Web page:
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How to Join a New Skein of Yarn: 3 Methods

Learn three different ways to add yarn to your knitting and which one will work best for your pattern!

How to Join a New Skein of Yarn

When joining a new skein of yarn, may beginners worry that they aren't doing it the right way. After all, the basic way most beginners learn to add yarn in knitting is so easy that it almost seems wrong!

In fact, I'm not afraid to admit it. I avoided projects that required more than one skein of yarn for a while because I was worried that I wouldn't do it properly. But eventually, we all figure out our own personal method for joining new yarn, and we open up a whole new world of giant, colorful knitting patterns.

We've gathered together three of our favorite techniques for how to join yarn in knitting and weighed their pros and cons! Let us know in the comments what method is your personal favorite.

Option 1: Start Knitting With the New Yarn

The easiest option for joining a new skein of yarn is simply picking up the tail of yarn from a new skein, just like you would if you were to start knitting with a different color of yarn to make stripes. Of course, this is definitely the easiest method, but there the downside is that this join will be less secure. Plus, you'll have more ends to weave in when you're done knitting!

Pros:

  1. Starting a new skein this way is the quickest method.
  2. It's also the easiest! Simply give yourself enough of a tail and wrap the yarn around the working needle, like normal.
  3. This method allows you to join at the end of a row or in the middle.

Cons:

  1. You now have more ends to weave in.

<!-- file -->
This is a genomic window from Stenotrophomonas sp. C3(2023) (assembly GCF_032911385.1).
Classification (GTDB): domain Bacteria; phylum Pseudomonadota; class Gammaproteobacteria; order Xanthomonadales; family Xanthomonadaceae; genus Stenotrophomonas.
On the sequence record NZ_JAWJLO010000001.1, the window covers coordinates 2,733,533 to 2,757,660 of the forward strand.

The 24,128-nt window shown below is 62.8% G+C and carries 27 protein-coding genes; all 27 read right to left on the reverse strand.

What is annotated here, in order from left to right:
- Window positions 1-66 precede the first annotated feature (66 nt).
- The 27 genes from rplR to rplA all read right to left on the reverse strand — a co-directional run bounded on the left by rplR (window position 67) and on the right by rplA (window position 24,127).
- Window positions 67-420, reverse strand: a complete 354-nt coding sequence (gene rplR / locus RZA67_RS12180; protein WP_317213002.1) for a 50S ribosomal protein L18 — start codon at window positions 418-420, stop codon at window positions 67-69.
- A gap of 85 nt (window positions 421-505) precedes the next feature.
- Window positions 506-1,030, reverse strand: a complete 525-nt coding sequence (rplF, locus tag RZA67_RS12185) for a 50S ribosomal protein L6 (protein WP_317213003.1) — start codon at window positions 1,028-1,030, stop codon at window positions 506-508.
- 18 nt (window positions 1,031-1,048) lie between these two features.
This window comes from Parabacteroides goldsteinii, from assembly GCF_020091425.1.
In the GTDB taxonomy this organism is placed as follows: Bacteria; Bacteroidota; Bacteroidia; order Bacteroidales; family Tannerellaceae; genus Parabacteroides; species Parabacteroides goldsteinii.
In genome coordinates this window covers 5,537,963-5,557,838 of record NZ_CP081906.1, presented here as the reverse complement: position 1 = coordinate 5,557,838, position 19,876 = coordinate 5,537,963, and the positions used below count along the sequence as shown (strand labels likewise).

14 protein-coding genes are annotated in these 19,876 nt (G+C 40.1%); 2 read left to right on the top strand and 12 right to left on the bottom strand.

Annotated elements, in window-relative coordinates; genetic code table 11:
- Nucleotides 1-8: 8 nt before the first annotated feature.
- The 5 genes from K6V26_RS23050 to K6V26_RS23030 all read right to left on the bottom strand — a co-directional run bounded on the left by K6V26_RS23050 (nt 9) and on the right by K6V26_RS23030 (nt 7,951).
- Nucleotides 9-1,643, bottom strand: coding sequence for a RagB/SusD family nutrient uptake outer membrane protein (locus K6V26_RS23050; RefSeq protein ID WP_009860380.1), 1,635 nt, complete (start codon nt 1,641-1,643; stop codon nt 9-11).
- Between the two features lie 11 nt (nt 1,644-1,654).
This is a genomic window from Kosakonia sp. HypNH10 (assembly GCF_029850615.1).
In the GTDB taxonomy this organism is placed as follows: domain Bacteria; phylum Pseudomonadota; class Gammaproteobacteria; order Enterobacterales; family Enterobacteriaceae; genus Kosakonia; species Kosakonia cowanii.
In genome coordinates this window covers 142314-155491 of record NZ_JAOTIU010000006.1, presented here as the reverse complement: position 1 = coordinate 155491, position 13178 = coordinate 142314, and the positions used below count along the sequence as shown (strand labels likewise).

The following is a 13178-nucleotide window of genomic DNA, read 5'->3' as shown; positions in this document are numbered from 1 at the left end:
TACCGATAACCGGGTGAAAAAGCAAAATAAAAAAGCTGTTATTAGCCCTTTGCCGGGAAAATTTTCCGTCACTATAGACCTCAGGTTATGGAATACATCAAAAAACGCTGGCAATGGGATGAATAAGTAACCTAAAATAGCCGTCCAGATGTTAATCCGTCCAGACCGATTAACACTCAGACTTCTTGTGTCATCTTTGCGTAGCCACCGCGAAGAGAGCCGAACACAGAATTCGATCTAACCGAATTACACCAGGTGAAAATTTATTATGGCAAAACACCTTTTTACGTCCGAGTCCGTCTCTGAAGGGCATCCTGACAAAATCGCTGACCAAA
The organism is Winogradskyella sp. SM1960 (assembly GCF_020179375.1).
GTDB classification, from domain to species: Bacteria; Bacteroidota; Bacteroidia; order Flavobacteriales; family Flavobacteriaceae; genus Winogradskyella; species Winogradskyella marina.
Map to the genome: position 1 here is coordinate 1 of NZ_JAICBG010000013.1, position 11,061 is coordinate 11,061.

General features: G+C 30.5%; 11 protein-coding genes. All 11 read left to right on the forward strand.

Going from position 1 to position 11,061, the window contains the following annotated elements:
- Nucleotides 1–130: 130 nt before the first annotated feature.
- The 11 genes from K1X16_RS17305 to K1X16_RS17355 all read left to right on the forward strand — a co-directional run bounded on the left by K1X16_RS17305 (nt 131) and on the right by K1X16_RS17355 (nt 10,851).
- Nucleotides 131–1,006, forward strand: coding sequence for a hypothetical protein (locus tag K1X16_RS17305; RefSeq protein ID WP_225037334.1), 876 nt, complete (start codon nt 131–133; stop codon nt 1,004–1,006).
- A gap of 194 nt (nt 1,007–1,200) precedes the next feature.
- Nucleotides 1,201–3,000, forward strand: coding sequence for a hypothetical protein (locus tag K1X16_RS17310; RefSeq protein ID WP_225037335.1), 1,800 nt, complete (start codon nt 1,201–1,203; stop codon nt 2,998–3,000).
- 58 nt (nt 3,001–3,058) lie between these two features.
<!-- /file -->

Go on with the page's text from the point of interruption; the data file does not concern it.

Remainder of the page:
2. This kind of join is less secure and might create a small but noticeable gather in your fabric.
  3. If your tail isn't long enough, it could come undone.

Start Knitting With the New Yarn

Option 2: The Magic No-Ends Knot

Your next option is the magic no-ends knot, and it really has earned that name.

This method involves tying your yarn together in a way that is super secure and essentially makes the two strands of yarn work as one. Even some yarn manufacturers will use this kind of knot when yarn breaks in the factory.

Pros:

  1. This style of joining will be much easier to knit with that simply starting with a new skein.
  2. It's super sturdy.
  3. No ends to weave in!

Cons:

  1. Takes a little bit of time to do.
  2. It also takes a few tries to master (but don't give up).
  3. You might get a tiny bump on the front end of your work from the knot.

Option 3: The Russian Join

If you thought the magic no-ends knot was magical, wait until you hear about the Russian join!

This is my personal go-to method for joining a new skein of yarn. It might seem, at first, like it wouldn't work or that the yarn would slip out, but it's still more secure of a join than simply picking up a new end of yarn. Plus, over time the yarn will felt into itself, making it even more secure.

Pros:

  1. The Russian join doesn't take much time to do.
  2. This method is great for joining both a new skein of the same color or a new color entirely.
  3. Absolutely no wasted yarn with an unnecessarily long tail.
  4. Will eventually felt into itself, making it completely invisible on both the right and wrong sides.

Cons:

  1. Might create a small bump in your work right around the spot where the join is; this will disappear after a couple of rows and will be undetectable in the finished product.
  2. Works better for thicker yarns than thinner yarns.

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a straightforward clearly written and clearly illustrated explanation who could ask for more? Shall certainly refer new knitters among my friends to this page

i always wondered how to add a new colour to the knitting lines. The picture along with instructions is superb, so clear to understand and work with. thanks

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